posted by Ahniya at 8:05 AM on June 24 [4 favorites]


Bernadette Banner talks specifically about this in her review of The Nevers (starting at 20:00). Long and the short of it (haha)- there is a slightly different way of walking that people adopted with some of the skirting at the time, according to Banner.
posted by oflinkey at 8:08 AM on June 24 [24 favorites]


Was about to link to the same video but oflinkey beat me to it. Basically, you don't place your feet right in front of you, you place them wider more to the side which results in the skirt not getting in the way.
posted by koahiatamadl at 8:14 AM on June 24 [3 favorites]


Response by poster: Right, I'm going to go practice this skirt-kicking wide-stepping method from this video, I'll put some sofa cushions at the bottom of the stairs just in case.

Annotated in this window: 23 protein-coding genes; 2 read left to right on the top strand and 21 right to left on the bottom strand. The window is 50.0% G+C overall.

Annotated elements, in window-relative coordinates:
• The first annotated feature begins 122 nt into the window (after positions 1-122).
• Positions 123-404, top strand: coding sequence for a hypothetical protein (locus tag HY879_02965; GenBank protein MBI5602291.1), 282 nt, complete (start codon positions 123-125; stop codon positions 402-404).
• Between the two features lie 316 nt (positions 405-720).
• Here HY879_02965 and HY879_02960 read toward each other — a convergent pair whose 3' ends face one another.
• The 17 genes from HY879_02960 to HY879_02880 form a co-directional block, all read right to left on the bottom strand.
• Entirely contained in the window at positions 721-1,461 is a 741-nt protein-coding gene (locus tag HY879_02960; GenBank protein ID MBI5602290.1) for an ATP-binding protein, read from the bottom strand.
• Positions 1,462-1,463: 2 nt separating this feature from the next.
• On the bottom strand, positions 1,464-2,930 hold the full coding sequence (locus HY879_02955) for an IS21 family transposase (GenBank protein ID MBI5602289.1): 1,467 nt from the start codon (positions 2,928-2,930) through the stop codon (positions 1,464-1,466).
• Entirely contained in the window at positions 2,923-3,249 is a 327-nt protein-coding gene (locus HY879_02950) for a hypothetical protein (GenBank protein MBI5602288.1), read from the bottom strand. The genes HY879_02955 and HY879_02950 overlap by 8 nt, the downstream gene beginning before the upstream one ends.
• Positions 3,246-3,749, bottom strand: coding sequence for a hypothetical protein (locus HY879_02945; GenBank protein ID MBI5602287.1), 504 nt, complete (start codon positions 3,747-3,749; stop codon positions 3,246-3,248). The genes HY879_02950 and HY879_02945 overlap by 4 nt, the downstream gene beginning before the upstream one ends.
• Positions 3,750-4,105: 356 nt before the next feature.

posted by cilantro at 8:27 AM on June 24 [4 favorites]


Elaborate impractical clothing is a sign of status; it signals you do not need to labor or suffer other basic physical indignities. I suspect very few ladies of the house carried anything more than a fan in one hand while wearing full length dresses. As folks have said above, servants wore more practical clothing.
posted by Nelson at 8:45 AM on June 24 [1 favorite]


Women who wore long skirts would pin them up when they were taking care of the house and going up and down stairs a lot. I wear long flannel nightgowns, and tuck them into my knickers when using the stairs.
posted by theora55 at 9:06 AM on June 24 [2 favorites]


Women used to practice walking. I wasn’t allowed heels out of the house until I could go up and down stairs with a book balanced on my head - one of the things this does is keep you upright, as mskyle recommends. My mother had a cup of water balanced on her head and her mother had to practice with a cup of milk, you don’t want to clean that out of everything.

Dancing waltz and polka in long dresses, a) dancing dresses were usually also slightly shorter than other dresses and b) you learn to keep your feet just barely off the floor so you never catch a hem.